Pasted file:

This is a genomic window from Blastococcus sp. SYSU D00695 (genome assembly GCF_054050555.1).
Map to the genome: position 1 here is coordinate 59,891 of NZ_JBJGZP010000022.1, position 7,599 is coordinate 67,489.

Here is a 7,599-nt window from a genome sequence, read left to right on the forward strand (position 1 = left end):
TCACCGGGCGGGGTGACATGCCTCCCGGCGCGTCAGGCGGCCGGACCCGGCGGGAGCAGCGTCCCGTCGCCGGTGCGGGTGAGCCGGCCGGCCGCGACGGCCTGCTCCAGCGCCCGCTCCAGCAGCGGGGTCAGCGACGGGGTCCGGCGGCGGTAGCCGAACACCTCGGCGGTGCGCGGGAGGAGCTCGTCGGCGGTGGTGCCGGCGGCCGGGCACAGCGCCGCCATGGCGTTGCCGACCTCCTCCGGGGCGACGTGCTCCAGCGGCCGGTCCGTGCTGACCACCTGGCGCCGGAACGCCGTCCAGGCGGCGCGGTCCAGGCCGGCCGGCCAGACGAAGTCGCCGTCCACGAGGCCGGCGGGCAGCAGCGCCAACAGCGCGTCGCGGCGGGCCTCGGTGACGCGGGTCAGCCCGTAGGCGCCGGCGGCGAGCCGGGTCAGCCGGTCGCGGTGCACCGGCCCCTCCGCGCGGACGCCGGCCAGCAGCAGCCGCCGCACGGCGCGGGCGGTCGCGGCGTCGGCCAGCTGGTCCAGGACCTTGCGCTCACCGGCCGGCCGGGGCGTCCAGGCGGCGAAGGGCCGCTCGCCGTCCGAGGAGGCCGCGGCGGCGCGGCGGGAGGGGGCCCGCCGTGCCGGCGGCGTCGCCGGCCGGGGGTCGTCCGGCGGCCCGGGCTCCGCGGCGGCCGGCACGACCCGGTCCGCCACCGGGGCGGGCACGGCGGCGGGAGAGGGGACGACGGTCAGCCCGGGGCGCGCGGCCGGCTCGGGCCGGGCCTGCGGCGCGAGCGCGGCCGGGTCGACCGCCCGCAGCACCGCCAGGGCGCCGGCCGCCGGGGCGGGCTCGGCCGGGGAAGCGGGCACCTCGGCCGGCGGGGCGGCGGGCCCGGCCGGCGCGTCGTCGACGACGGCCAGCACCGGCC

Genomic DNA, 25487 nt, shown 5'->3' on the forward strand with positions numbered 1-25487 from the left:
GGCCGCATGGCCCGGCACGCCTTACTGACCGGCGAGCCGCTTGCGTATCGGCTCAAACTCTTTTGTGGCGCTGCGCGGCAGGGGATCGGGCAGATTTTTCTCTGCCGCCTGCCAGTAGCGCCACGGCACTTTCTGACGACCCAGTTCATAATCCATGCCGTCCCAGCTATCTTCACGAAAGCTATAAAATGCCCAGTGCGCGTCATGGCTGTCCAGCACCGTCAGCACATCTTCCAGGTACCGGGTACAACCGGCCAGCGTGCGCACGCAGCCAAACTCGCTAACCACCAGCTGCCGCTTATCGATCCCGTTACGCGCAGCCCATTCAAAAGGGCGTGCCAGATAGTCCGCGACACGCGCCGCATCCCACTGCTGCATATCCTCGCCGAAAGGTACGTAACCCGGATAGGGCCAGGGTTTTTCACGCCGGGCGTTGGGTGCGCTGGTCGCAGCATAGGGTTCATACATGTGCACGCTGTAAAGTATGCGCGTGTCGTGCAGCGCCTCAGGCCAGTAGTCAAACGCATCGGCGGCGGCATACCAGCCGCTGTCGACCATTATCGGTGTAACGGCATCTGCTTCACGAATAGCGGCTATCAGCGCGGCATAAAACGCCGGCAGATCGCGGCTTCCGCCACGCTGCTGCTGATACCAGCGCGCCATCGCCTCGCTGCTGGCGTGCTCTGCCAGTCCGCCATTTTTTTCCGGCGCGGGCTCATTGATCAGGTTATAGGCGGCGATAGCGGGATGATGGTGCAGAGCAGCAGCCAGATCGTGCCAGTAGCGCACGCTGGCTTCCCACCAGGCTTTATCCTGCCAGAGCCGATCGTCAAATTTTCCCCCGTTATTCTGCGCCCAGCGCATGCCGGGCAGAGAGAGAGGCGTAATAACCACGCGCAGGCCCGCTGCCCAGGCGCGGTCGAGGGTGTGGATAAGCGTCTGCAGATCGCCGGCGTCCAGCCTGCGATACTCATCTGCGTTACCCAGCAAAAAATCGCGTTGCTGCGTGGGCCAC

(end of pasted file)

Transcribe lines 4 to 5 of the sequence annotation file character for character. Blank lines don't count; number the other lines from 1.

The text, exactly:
TCACCGGGCGGGGTGACATGCCTCCCGGCGCGTCAGGCGGCCGGACCCGGCGGGAGCAGCGTCCCGTCGCCGGTGCGGGTGAGCCGGCCGGCCGCGACGGCCTGCTCCAGCGCCCGCTCCAGCAGCGGGGTCAGCGACGGGGTCCGGCGGCGGTAGCCGAACACCTCGGCGGTGCGCGGGAGGAGCTCGTCGGCGGTGGTGCCGGCGGCCGGGCACAGCGCCGCCATGGCGTTGCCGACCTCCTCCGGGGCGACGTGCTCCAGCGGCCGGTCCGTGCTGACCACCTGGCGCCGGAACGCCGTCCAGGCGGCGCGGTCCAGGCCGGCCGGCCAGACGAAGTCGCCGTCCACGAGGCCGGCGGGCAGCAGCGCCAACAGCGCGTCGCGGCGGGCCTCGGTGACGCGGGTCAGCCCGTAGGCGCCGGCGGCGAGCCGGGTCAGCCGGTCGCGGTGCACCGGCCCCTCCGCGCGGACGCCGGCCAGCAGCAGCCGCCGCACGGCGCGGGCGGTCGCGGCGTCGGCCAGCTGGTCCAGGACCTTGCGCTCACCGGCCGGCCGGGGCGTCCAGGCGGCGAAGGGCCGCTCGCCGTCCGAGGAGGCCGCGGCGGCGCGGCGGGAGGGGGCCCGCCGTGCCGGCGGCGTCGCCGGCCGGGGGTCGTCCGGCGGCCCGGGCTCCGCGGCGGCCGGCACGACCCGGTCCGCCACCGGGGCGGGCACGGCGGCGGGAGAGGGGACGACGGTCAGCCCGGGGCGCGCGGCCGGCTCGGGCCGGGCCTGCGGCGCGAGCGCGGCCGGGTCGACCGCCCGCAGCACCGCCAGGGCGCCGGCCGCCGGGGCGGGCTCGGCCGGGGAAGCGGGCACCTCGGCCGGCGGGGCGGCGGGCCCGGCCGGCGCGTCGTCGACGACGGCCAGCACCGGCC

Genomic DNA, 25487 nt, shown 5'->3' on the forward strand with positions numbered 1-25487 from the left: